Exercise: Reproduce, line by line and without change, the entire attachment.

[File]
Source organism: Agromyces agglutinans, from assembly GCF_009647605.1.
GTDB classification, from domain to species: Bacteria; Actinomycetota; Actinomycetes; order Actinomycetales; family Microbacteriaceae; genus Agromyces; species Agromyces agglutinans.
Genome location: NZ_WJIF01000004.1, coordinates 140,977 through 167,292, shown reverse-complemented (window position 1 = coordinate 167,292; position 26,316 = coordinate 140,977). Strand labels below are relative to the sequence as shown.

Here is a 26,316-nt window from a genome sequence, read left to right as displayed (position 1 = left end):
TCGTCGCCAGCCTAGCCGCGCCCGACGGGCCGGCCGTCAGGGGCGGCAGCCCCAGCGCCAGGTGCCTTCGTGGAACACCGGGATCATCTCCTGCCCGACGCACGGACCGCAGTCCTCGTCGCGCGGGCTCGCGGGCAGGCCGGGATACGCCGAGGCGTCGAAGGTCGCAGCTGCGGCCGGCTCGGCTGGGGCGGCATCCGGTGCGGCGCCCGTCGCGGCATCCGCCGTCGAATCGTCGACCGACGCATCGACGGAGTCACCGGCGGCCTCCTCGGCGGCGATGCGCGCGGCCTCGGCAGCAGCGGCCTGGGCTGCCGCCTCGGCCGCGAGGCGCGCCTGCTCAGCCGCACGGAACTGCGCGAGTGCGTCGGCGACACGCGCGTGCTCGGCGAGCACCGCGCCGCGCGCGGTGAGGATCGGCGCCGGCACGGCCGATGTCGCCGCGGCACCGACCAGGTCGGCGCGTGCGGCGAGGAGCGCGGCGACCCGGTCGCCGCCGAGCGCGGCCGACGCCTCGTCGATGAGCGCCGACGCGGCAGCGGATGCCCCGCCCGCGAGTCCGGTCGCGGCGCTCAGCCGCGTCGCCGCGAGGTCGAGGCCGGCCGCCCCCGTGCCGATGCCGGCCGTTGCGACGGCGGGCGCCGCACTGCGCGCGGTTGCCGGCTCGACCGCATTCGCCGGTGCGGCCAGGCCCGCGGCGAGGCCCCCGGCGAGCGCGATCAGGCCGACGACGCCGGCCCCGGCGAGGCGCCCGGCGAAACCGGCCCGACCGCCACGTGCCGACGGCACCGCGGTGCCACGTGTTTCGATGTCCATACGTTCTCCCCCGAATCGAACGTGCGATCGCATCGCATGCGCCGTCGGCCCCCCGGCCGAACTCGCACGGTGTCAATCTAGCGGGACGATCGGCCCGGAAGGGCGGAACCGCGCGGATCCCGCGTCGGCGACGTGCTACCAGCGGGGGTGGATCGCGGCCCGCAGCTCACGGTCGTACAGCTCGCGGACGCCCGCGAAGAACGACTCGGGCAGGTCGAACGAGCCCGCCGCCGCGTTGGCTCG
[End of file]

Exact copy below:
Source organism: Agromyces agglutinans, from assembly GCF_009647605.1.
GTDB classification, from domain to species: Bacteria; Actinomycetota; Actinomycetes; order Actinomycetales; family Microbacteriaceae; genus Agromyces; species Agromyces agglutinans.
Genome location: NZ_WJIF01000004.1, coordinates 140,977 through 167,292, shown reverse-complemented (window position 1 = coordinate 167,292; position 26,316 = coordinate 140,977). Strand labels below are relative to the sequence as shown.

Here is a 26,316-nt window from a genome sequence, read left to right as displayed (position 1 = left end):
TCGTCGCCAGCCTAGCCGCGCCCGACGGGCCGGCCGTCAGGGGCGGCAGCCCCAGCGCCAGGTGCCTTCGTGGAACACCGGGATCATCTCCTGCCCGACGCACGGACCGCAGTCCTCGTCGCGCGGGCTCGCGGGCAGGCCGGGATACGCCGAGGCGTCGAAGGTCGCAGCTGCGGCCGGCTCGGCTGGGGCGGCATCCGGTGCGGCGCCCGTCGCGGCATCCGCCGTCGAATCGTCGACCGACGCATCGACGGAGTCACCGGCGGCCTCCTCGGCGGCGATGCGCGCGGCCTCGGCAGCAGCGGCCTGGGCTGCCGCCTCGGCCGCGAGGCGCGCCTGCTCAGCCGCACGGAACTGCGCGAGTGCGTCGGCGACACGCGCGTGCTCGGCGAGCACCGCGCCGCGCGCGGTGAGGATCGGCGCCGGCACGGCCGATGTCGCCGCGGCACCGACCAGGTCGGCGCGTGCGGCGAGGAGCGCGGCGACCCGGTCGCCGCCGAGCGCGGCCGACGCCTCGTCGATGAGCGCCGACGCGGCAGCGGATGCCCCGCCCGCGAGTCCGGTCGCGGCGCTCAGCCGCGTCGCCGCGAGGTCGAGGCCGGCCGCCCCCGTGCCGATGCCGGCCGTTGCGACGGCGGGCGCCGCACTGCGCGCGGTTGCCGGCTCGACCGCATTCGCCGGTGCGGCCAGGCCCGCGGCGAGGCCCCCGGCGAGCGCGATCAGGCCGACGACGCCGGCCCCGGCGAGGCGCCCGGCGAAACCGGCCCGACCGCCACGTGCCGACGGCACCGCGGTGCCACGTGTTTCGATGTCCATACGTTCTCCCCCGAATCGAACGTGCGATCGCATCGCATGCGCCGTCGGCCCCCCGGCCGAACTCGCACGGTGTCAATCTAGCGGGACGATCGGCCCGGAAGGGCGGAACCGCGCGGATCCCGCGTCGGCGACGTGCTACCAGCGGGGGTGGATCGCGGCCCGCAGCTCACGGTCGTACAGCTCGCGGACGCCCGCGAAGAACGACTCGGGCAGGTCGAACGAGCCCGCCGCCGCGTTGGCTCG